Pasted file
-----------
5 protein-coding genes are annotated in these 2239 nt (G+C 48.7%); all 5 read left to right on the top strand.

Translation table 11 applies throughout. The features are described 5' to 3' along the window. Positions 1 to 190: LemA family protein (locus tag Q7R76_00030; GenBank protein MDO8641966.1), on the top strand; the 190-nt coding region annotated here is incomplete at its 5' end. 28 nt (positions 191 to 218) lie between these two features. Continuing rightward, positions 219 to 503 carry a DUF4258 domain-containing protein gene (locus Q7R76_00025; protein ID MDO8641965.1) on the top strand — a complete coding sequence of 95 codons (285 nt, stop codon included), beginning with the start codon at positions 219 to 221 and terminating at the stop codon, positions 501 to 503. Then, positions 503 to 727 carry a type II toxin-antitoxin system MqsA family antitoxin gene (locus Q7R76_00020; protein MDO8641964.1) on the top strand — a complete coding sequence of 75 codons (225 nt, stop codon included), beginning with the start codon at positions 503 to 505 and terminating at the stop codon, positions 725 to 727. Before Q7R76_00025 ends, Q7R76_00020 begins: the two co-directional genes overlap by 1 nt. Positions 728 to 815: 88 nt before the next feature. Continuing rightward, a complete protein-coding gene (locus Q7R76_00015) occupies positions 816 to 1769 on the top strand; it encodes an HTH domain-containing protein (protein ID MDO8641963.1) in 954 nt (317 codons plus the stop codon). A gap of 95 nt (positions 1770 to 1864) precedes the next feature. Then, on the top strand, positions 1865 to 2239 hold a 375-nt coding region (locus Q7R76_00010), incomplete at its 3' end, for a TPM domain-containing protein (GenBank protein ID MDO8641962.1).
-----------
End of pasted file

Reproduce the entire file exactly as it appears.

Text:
5 protein-coding genes are annotated in these 2239 nt (G+C 48.7%); all 5 read left to right on the top strand.

Translation table 11 applies throughout. The features are described 5' to 3' along the window. Positions 1 to 190: LemA family protein (locus tag Q7R76_00030; GenBank protein MDO8641966.1), on the top strand; the 190-nt coding region annotated here is incomplete at its 5' end. 28 nt (positions 191 to 218) lie between these two features. Continuing rightward, positions 219 to 503 carry a DUF4258 domain-containing protein gene (locus Q7R76_00025; protein ID MDO8641965.1) on the top strand — a complete coding sequence of 95 codons (285 nt, stop codon included), beginning with the start codon at positions 219 to 221 and terminating at the stop codon, positions 501 to 503. Then, positions 503 to 727 carry a type II toxin-antitoxin system MqsA family antitoxin gene (locus Q7R76_00020; protein MDO8641964.1) on the top strand — a complete coding sequence of 75 codons (225 nt, stop codon included), beginning with the start codon at positions 503 to 505 and terminating at the stop codon, positions 725 to 727. Before Q7R76_00025 ends, Q7R76_00020 begins: the two co-directional genes overlap by 1 nt. Positions 728 to 815: 88 nt before the next feature. Continuing rightward, a complete protein-coding gene (locus Q7R76_00015) occupies positions 816 to 1769 on the top strand; it encodes an HTH domain-containing protein (protein ID MDO8641963.1) in 954 nt (317 codons plus the stop codon). A gap of 95 nt (positions 1770 to 1864) precedes the next feature. Then, on the top strand, positions 1865 to 2239 hold a 375-nt coding region (locus Q7R76_00010), incomplete at its 3' end, for a TPM domain-containing protein (GenBank protein ID MDO8641962.1).